The difficulties with social acceptance originate, among other things, in an unwillingness of stakeholders to accept and support the TSOs’ argumentation of the necessity and use of a new transmission line. Often, the local stakeholders do not see how the new line, especially cross-border lines, will benefit them. Also, the balancing of local environmental damages (e.g., disturbing the landscape) on the one side and regional or global environmental benefits and economic benefits of resolving a congestion zone on the other is difficult. Fears of devaluation of amenities and prosperity, as well as perceived health threats, are other important issues leading to «not in my backyard» attitudes across the continent. The attempts to resolve the interest-balancing problem and increase public acceptance from the side of the TSOs have not always been very successful. Public opposition is generally lower against lines built by publicly owned TSOs, but also in these cases, the resistance can be significant (ENTSO-E, 2010b; European Commission, 2007b; MVV consulting, 2007).

Will the investments lead us onto a track to 100 percent renewables by 2050?

At the current grid reinforcement and expansion pace, it is unlikely that Europe will manage to achieve 100 percent renewable power by 2050 in an economically acceptable way, mainly due to bottlenecks in the grid (SRU, 2010). Thus, the problems described above must be addressed and solved. However, it is also not clear whether a national regulation based on medium-term economic efficiency is compatible with a European long-term target.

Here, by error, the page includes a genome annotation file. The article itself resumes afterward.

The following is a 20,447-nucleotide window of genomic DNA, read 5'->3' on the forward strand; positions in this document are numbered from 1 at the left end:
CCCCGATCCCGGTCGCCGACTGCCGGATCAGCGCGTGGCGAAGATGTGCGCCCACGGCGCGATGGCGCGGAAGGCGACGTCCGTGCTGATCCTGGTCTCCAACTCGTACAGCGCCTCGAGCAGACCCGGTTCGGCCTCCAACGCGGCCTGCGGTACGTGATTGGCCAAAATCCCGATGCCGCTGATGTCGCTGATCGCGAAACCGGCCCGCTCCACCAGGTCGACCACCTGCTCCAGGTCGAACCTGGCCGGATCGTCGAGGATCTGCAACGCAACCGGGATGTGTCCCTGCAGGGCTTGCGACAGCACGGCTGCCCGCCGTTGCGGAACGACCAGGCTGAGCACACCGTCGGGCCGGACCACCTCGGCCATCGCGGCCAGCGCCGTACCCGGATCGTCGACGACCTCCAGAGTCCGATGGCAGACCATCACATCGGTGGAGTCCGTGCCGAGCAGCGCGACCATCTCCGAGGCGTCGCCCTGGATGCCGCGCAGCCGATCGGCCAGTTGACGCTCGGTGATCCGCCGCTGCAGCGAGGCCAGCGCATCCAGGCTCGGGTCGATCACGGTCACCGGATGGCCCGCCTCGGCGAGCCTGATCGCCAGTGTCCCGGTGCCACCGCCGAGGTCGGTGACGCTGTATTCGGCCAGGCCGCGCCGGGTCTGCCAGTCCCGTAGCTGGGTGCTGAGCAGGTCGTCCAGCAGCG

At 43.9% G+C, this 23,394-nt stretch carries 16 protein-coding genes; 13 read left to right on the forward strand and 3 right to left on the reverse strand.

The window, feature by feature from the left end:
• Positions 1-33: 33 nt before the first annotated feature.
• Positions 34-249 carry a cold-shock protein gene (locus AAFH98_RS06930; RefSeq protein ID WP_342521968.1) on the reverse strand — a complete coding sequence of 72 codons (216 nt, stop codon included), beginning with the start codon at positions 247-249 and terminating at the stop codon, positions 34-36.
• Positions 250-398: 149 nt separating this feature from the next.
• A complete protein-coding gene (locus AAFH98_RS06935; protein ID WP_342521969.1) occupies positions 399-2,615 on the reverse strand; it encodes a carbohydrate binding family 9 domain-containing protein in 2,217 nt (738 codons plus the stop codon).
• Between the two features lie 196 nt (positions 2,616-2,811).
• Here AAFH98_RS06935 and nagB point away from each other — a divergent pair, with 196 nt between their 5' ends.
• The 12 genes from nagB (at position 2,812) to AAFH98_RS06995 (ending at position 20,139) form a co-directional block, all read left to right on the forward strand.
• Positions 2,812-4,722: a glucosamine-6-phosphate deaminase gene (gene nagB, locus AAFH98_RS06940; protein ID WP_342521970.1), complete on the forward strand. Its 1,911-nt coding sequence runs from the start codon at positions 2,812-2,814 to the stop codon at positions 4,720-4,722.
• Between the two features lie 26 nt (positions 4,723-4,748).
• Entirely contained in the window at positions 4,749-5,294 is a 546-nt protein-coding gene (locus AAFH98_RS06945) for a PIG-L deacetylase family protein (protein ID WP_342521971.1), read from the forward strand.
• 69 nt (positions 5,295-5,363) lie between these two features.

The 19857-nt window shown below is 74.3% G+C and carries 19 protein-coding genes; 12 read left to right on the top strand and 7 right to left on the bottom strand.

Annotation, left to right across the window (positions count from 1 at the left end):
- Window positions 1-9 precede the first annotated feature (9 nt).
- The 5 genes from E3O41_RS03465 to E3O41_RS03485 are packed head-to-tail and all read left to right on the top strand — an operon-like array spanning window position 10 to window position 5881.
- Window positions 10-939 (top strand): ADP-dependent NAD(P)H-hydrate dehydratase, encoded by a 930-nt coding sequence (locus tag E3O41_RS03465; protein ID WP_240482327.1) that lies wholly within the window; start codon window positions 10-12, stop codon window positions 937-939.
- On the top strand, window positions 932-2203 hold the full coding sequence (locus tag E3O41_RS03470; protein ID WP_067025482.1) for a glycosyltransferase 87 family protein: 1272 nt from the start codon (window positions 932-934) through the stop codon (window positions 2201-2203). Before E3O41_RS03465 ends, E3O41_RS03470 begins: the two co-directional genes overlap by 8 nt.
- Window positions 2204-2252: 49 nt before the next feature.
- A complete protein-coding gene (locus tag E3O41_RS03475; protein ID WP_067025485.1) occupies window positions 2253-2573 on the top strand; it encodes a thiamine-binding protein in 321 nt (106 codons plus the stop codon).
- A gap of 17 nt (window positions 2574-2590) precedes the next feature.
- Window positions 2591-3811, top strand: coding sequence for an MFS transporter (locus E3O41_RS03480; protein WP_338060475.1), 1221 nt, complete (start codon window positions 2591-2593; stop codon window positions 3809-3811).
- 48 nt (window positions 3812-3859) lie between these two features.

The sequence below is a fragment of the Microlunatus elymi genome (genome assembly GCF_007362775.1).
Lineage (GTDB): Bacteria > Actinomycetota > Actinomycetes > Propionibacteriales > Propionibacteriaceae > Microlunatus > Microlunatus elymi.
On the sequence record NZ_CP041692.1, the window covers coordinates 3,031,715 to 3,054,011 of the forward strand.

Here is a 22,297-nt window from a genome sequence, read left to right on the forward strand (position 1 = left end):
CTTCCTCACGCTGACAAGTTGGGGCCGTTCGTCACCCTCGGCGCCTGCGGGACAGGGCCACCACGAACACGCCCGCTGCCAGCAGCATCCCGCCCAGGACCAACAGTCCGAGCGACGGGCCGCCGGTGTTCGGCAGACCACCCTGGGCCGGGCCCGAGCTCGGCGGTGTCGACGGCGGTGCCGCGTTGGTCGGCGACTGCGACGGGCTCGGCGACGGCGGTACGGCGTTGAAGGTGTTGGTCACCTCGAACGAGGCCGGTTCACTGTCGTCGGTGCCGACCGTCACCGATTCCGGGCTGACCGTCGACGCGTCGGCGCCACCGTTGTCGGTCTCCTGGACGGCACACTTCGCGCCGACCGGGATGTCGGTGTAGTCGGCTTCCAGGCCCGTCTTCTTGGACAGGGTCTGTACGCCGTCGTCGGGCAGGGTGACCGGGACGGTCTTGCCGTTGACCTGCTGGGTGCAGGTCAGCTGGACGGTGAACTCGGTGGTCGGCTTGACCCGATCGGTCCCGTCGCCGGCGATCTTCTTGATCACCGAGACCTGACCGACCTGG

The integration of remote European, or even non-European, renewable power resources and the efficient smoothing of intermittent supply require highly efficient, long-distance transmission networks. Today, the technology of choice for this would be HVDC, a technology that is well-known and widely used in Europe for subsea connections. An HVDC grid, or a number of HVDC feeder lines, is probably the cheapest way for bulk electricity transfer over vast distances and the integration of large amounts of renewable power in the future (Czisch, 2005; May, 2005). However, HVDC requires DC/AC converters and is thus more expensive than HVAC over short distances. The break-even point is at about 800 km (DLR, 2006), and not many countries in Europe offer stretches of this length, as they are too small. Thus, due to the current regulation framework, in essentially all cases it would be more profitable for a TSO to build an HVAC line, despite higher losses in the long run. Adding new HVAC units remains the easier, and probably cheaper, option for TSOs in the short term, but becomes more expensive in the long term if an HVDC overlay system finally needs to be installed. If this is the case in the future, the medium-term national regulation and the long-term European objectives may be in conflict.